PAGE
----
Though each developer will come up with project-based terms for each investment deal, the entire model is predicated to a very large degree on trust and shared social capital. These projects — whether it’s a coffee shop or a community center — are essentially for the neighborhood, by the neighborhood. “The public transparency will be its governance.” Miller said.

I asked Sabol if this neighborhood trust and accountability model is scalable. “I do think it is scalable,” he said. “I don’t know how much that runs you into more difficulty or uncertainty with the SEC, just because I think right now it’s probably something that the SEC sees as a cute, new idea. I don’t know how it scales up when the SEC starts putting a lot more scrutiny into these kinds of small equity investments.”

“Because you have all these people who have a monetary stake in it, they’re able to more effectively advocate for that locality,” Sabol explained, “whether that’s writing their council member to make sure that the zoning is going through and doesn’t get held up in some way, or making sure that the developer is accountable because you’re going to have a bunch of angry constituents calling if they’re running drastically overbudget.”

“[This] kind of group responsibility and accountability that happens when you open these markets up to a larger diversity of people,” he went on. “I think that accountability and responsiveness is really the core of what makes Fundrise an interesting model. I think their incentives are very aligned to do this the right way. I’m sure those guys are up every night concerned that one of these projects will fall through, because that destroys their entire trust business model.”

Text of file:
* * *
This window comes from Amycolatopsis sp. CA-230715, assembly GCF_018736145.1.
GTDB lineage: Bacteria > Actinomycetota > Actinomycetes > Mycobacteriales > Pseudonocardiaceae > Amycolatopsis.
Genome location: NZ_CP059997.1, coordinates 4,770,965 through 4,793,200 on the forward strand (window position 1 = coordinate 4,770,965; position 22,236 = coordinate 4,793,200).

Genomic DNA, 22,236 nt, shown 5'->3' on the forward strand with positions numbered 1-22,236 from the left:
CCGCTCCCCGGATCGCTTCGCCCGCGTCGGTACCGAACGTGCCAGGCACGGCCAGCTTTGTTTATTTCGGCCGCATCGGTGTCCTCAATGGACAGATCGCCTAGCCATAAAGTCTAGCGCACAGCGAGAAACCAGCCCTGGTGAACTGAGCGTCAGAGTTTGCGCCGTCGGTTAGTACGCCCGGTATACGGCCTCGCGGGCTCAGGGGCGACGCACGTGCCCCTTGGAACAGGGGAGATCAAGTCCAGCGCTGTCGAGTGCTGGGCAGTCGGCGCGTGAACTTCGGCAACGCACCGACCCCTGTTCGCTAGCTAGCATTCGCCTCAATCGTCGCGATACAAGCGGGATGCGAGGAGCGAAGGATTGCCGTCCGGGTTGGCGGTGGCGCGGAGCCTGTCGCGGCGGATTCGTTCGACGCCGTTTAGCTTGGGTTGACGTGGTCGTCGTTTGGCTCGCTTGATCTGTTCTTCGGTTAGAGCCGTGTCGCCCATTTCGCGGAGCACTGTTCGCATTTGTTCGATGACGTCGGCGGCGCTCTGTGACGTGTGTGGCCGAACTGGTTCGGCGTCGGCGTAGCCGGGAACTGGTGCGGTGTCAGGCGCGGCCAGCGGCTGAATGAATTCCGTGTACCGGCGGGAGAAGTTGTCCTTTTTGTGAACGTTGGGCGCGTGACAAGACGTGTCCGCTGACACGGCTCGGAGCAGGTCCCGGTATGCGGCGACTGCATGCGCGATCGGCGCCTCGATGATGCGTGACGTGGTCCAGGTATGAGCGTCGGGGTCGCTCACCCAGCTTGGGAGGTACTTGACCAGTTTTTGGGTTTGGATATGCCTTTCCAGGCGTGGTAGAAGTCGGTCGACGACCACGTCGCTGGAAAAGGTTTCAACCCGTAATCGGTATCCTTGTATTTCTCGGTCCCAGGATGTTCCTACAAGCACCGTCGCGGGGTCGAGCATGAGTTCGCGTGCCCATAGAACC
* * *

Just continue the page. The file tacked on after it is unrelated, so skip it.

Fundrise is in the early stages of development, but it shows great potential as a tool to allow more people to directly participate in community development. If we can scratch together enough cash, we can save this building. They’re buying the lot, not just standing yelling about what’s gone sour in the city.

Still to be determined: Who will participate? Will people who don’t have extra dough lying around to invest in some wacky Internet scheme simply be further alienated by the development of gentrifying neighborhoods? Will we get way too many places for a trendy night out while there is nowhere to buy a carton of eggs?

What happens if the platform expands to transit infrastructure? Will it just expose more income inequality as people who have money pitch in to shine up aging infrastructure, while those neighborhoods with less disposable income see their subway stations and bus stops molder?

To be clear, I think Fundrise is a great model for neighborhoods. It keeps assets in the hands of locals and gives people some equity. But it’s running up against the same struggle developers and urbanists grapple with every day — how do we make it work for everyone. How can it be inclusive? Fundrise is a young company. Perhaps it’s ready to tackle the issue and go to the neighborhoods that need it most.

The Equity Factor is made possible with the support of the Surdna Foundation.

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Bill Bradley is a writer and reporter living in Brooklyn. His work has appeared in Deadspin, GQ, and Vanity Fair, among others.

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Tags: economic developmentwashington dcequity factorinformal economynext city vanguardstartupscrowdfunding